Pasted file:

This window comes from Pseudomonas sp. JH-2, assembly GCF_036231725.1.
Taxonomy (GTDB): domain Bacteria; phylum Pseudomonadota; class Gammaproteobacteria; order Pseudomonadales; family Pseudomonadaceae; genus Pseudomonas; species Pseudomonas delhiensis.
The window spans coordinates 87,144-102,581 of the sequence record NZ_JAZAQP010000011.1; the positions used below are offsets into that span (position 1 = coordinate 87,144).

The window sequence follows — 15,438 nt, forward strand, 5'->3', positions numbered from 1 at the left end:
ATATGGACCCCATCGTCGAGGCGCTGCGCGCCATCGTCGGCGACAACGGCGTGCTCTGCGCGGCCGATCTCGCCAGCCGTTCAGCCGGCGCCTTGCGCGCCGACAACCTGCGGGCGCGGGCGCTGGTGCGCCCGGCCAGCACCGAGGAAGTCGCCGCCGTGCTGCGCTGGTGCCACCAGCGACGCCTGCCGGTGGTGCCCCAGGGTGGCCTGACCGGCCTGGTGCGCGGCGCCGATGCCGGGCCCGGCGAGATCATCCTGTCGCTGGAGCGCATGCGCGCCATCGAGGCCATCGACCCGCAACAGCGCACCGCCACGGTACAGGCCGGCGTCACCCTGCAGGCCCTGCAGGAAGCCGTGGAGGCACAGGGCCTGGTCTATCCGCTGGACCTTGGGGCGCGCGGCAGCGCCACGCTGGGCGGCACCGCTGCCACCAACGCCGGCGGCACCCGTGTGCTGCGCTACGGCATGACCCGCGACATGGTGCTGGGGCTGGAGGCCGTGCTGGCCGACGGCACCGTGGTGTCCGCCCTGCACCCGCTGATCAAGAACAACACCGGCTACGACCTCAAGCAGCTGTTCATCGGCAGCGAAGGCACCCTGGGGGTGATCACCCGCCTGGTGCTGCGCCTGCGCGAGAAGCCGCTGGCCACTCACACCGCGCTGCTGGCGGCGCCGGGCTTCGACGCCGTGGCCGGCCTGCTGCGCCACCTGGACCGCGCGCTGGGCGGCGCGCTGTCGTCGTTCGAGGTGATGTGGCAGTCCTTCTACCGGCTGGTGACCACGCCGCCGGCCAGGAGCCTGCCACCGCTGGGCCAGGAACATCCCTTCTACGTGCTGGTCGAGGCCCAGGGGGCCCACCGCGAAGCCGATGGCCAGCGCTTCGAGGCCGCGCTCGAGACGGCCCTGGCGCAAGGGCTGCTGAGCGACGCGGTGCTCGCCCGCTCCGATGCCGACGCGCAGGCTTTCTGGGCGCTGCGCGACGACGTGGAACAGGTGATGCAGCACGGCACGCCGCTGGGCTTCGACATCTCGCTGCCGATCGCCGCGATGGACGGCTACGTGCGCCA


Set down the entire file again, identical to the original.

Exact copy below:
This window comes from Pseudomonas sp. JH-2, assembly GCF_036231725.1.
Taxonomy (GTDB): domain Bacteria; phylum Pseudomonadota; class Gammaproteobacteria; order Pseudomonadales; family Pseudomonadaceae; genus Pseudomonas; species Pseudomonas delhiensis.
The window spans coordinates 87,144-102,581 of the sequence record NZ_JAZAQP010000011.1; the positions used below are offsets into that span (position 1 = coordinate 87,144).

The window sequence follows — 15,438 nt, forward strand, 5'->3', positions numbered from 1 at the left end:
ATATGGACCCCATCGTCGAGGCGCTGCGCGCCATCGTCGGCGACAACGGCGTGCTCTGCGCGGCCGATCTCGCCAGCCGTTCAGCCGGCGCCTTGCGCGCCGACAACCTGCGGGCGCGGGCGCTGGTGCGCCCGGCCAGCACCGAGGAAGTCGCCGCCGTGCTGCGCTGGTGCCACCAGCGACGCCTGCCGGTGGTGCCCCAGGGTGGCCTGACCGGCCTGGTGCGCGGCGCCGATGCCGGGCCCGGCGAGATCATCCTGTCGCTGGAGCGCATGCGCGCCATCGAGGCCATCGACCCGCAACAGCGCACCGCCACGGTACAGGCCGGCGTCACCCTGCAGGCCCTGCAGGAAGCCGTGGAGGCACAGGGCCTGGTCTATCCGCTGGACCTTGGGGCGCGCGGCAGCGCCACGCTGGGCGGCACCGCTGCCACCAACGCCGGCGGCACCCGTGTGCTGCGCTACGGCATGACCCGCGACATGGTGCTGGGGCTGGAGGCCGTGCTGGCCGACGGCACCGTGGTGTCCGCCCTGCACCCGCTGATCAAGAACAACACCGGCTACGACCTCAAGCAGCTGTTCATCGGCAGCGAAGGCACCCTGGGGGTGATCACCCGCCTGGTGCTGCGCCTGCGCGAGAAGCCGCTGGCCACTCACACCGCGCTGCTGGCGGCGCCGGGCTTCGACGCCGTGGCCGGCCTGCTGCGCCACCTGGACCGCGCGCTGGGCGGCGCGCTGTCGTCGTTCGAGGTGATGTGGCAGTCCTTCTACCGGCTGGTGACCACGCCGCCGGCCAGGAGCCTGCCACCGCTGGGCCAGGAACATCCCTTCTACGTGCTGGTCGAGGCCCAGGGGGCCCACCGCGAAGCCGATGGCCAGCGCTTCGAGGCCGCGCTCGAGACGGCCCTGGCGCAAGGGCTGCTGAGCGACGCGGTGCTCGCCCGCTCCGATGCCGACGCGCAGGCTTTCTGGGCGCTGCGCGACGACGTGGAACAGGTGATGCAGCACGGCACGCCGCTGGGCTTCGACATCTCGCTGCCGATCGCCGCGATGGACGGCTACGTGCGCCA